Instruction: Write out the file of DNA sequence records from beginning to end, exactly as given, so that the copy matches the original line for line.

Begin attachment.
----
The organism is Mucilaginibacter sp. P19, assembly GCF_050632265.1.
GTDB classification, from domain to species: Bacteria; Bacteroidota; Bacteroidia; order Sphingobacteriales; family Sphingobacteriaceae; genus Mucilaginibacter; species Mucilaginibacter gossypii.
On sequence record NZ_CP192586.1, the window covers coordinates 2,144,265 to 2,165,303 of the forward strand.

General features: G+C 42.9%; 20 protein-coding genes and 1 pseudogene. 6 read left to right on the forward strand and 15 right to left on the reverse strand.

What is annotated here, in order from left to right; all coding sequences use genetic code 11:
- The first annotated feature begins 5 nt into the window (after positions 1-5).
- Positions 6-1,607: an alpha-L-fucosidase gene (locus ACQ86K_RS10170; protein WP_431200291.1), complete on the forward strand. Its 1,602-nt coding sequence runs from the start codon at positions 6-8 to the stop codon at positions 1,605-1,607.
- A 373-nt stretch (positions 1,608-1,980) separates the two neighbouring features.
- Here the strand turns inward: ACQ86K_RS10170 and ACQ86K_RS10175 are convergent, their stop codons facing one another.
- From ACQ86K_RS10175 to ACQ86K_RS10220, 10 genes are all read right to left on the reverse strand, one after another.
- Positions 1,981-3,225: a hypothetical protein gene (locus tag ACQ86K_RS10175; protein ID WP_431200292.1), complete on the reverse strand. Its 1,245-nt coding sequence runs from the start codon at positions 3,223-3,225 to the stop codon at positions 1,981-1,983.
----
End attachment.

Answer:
The organism is Mucilaginibacter sp. P19, assembly GCF_050632265.1.
GTDB classification, from domain to species: Bacteria; Bacteroidota; Bacteroidia; order Sphingobacteriales; family Sphingobacteriaceae; genus Mucilaginibacter; species Mucilaginibacter gossypii.
On sequence record NZ_CP192586.1, the window covers coordinates 2,144,265 to 2,165,303 of the forward strand.

General features: G+C 42.9%; 20 protein-coding genes and 1 pseudogene. 6 read left to right on the forward strand and 15 right to left on the reverse strand.

What is annotated here, in order from left to right; all coding sequences use genetic code 11:
- The first annotated feature begins 5 nt into the window (after positions 1-5).
- Positions 6-1,607: an alpha-L-fucosidase gene (locus ACQ86K_RS10170; protein WP_431200291.1), complete on the forward strand. Its 1,602-nt coding sequence runs from the start codon at positions 6-8 to the stop codon at positions 1,605-1,607.
- A 373-nt stretch (positions 1,608-1,980) separates the two neighbouring features.
- Here the strand turns inward: ACQ86K_RS10170 and ACQ86K_RS10175 are convergent, their stop codons facing one another.
- From ACQ86K_RS10175 to ACQ86K_RS10220, 10 genes are all read right to left on the reverse strand, one after another.
- Positions 1,981-3,225: a hypothetical protein gene (locus tag ACQ86K_RS10175; protein ID WP_431200292.1), complete on the reverse strand. Its 1,245-nt coding sequence runs from the start codon at positions 3,223-3,225 to the stop codon at positions 1,981-1,983.